In conclusion, our study indicates the capabilities of the AFM as a tool for mechanical characterization with high accuracy and at the single cell level. Doubtlessly, although the results may apply only to ovine lenses, the technique can be adapted to analyze effects of aging and pathology on lens cell mechanics. We believe that the AFM can have a significant role in ophthalmologic research providing its high-resolution imaging, 39,4850 and cell mechanics analysis capacities. Further studies using the applied approach and targeting lens-specific intermediate filaments and/or the organization of crystallin proteins within the cell would provide deeper insights into the mechanisms of eye lens mechanics. 
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Footnotes
 Disclosure: A. Hozic, None; F. Rico, None; A. Colom, None; N. Buzhynskyy, None; S. Scheuring, None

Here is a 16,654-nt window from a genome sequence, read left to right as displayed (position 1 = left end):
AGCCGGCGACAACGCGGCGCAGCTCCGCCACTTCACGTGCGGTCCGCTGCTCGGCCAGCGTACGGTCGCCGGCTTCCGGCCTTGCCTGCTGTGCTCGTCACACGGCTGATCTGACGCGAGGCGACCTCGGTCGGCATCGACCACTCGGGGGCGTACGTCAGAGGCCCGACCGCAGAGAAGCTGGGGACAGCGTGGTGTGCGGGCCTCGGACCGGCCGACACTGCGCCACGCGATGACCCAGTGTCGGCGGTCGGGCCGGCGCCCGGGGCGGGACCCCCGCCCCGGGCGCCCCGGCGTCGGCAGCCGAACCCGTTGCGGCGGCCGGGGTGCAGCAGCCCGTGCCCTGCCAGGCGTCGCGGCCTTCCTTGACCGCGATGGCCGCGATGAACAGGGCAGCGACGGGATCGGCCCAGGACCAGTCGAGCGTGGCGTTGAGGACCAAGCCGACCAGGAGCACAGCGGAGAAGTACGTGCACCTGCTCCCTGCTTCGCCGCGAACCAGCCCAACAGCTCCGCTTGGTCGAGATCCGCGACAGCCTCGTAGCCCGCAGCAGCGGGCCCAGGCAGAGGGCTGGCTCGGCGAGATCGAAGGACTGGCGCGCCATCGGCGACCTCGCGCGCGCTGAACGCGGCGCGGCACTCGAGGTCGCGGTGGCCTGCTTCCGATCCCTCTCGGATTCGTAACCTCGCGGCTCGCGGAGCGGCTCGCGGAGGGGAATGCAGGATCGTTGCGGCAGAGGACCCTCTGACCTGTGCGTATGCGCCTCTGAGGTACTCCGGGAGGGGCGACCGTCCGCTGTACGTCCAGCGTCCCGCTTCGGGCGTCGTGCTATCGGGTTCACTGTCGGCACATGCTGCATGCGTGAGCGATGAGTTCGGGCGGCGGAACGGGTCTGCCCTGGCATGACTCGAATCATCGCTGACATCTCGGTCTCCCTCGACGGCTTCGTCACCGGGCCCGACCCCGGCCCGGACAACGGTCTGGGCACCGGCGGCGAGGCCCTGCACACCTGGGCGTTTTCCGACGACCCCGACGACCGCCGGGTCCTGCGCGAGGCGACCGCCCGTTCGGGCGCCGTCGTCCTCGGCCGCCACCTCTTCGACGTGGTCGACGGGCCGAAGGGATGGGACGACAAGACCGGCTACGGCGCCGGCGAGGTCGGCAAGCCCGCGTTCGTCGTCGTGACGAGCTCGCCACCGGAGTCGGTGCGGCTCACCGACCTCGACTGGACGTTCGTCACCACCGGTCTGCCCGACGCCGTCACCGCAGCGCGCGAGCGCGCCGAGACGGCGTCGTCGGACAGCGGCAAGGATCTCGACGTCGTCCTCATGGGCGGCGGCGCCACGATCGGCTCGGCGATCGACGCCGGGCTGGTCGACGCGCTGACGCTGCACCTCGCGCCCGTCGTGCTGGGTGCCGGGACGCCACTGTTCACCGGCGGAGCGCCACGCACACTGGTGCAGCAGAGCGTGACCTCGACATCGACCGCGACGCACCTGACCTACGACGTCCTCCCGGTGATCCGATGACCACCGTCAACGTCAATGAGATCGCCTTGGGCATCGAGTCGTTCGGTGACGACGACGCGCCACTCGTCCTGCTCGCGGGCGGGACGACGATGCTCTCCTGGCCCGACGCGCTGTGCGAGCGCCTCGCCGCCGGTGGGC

Footnotes
3  These authors equally contributed to the work.
Footnotes
 Supported by the Agence Nationale de la Recherche (ANR), and the ‘City of Paris' (to SS) and a European Community Marie Curie Intra-European Fellowship for Career Development (to FR), and by the Croatian Ministry of Science, Education and Sports, project No. 0982934–2744 (AH).
Figure 1.
 
Experimental setup and rationale. (A) Schematic drawing of the experimental setup. A spherical tip (diameter: 1 μm) mounted on a cantilever (nominal spring constant 0.06 N/m) was indented into lens cells immersed in PBS. The tip movement was mediated using a piezoelectric stage, while the deflection (force) exerted on the cantilever was monitored on a split photodiode via a reflected laser beam (orange line). (B) The AFM setup was coupled to an inverted optical microscope allowing the placement and observation of the cantilever position and the lens cells. The lens nuclear cells appeared as elongated structures with a length of up to more than 100 μm and a width of about 5 μm. (C) Representative force-indentation curve and Hertzian fit (red line). The indentation slope following sample contact (0 nm position) reported about the mechanical properties of the cell.
Figure 1.